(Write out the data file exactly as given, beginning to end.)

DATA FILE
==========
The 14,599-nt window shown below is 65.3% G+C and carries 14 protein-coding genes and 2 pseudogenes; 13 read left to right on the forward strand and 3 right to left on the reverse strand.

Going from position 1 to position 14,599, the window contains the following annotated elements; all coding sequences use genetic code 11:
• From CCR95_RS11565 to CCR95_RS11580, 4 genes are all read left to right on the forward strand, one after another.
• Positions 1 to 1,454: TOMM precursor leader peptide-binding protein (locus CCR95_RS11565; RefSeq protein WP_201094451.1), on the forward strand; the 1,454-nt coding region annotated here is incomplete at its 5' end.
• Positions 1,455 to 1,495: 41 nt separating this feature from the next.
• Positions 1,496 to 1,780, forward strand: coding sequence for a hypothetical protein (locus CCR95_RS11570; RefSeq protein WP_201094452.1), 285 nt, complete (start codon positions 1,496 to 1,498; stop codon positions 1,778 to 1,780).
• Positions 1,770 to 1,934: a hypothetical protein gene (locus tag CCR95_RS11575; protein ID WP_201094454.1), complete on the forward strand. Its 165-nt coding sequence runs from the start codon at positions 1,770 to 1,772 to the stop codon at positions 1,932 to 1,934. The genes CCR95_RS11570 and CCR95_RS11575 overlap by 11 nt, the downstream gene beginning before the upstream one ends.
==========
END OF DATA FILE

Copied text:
The 14,599-nt window shown below is 65.3% G+C and carries 14 protein-coding genes and 2 pseudogenes; 13 read left to right on the forward strand and 3 right to left on the reverse strand.

Going from position 1 to position 14,599, the window contains the following annotated elements; all coding sequences use genetic code 11:
• From CCR95_RS11565 to CCR95_RS11580, 4 genes are all read left to right on the forward strand, one after another.
• Positions 1 to 1,454: TOMM precursor leader peptide-binding protein (locus CCR95_RS11565; RefSeq protein WP_201094451.1), on the forward strand; the 1,454-nt coding region annotated here is incomplete at its 5' end.
• Positions 1,455 to 1,495: 41 nt separating this feature from the next.
• Positions 1,496 to 1,780, forward strand: coding sequence for a hypothetical protein (locus CCR95_RS11570; RefSeq protein WP_201094452.1), 285 nt, complete (start codon positions 1,496 to 1,498; stop codon positions 1,778 to 1,780).
• Positions 1,770 to 1,934: a hypothetical protein gene (locus tag CCR95_RS11575; protein ID WP_201094454.1), complete on the forward strand. Its 165-nt coding sequence runs from the start codon at positions 1,770 to 1,772 to the stop codon at positions 1,932 to 1,934. The genes CCR95_RS11570 and CCR95_RS11575 overlap by 11 nt, the downstream gene beginning before the upstream one ends.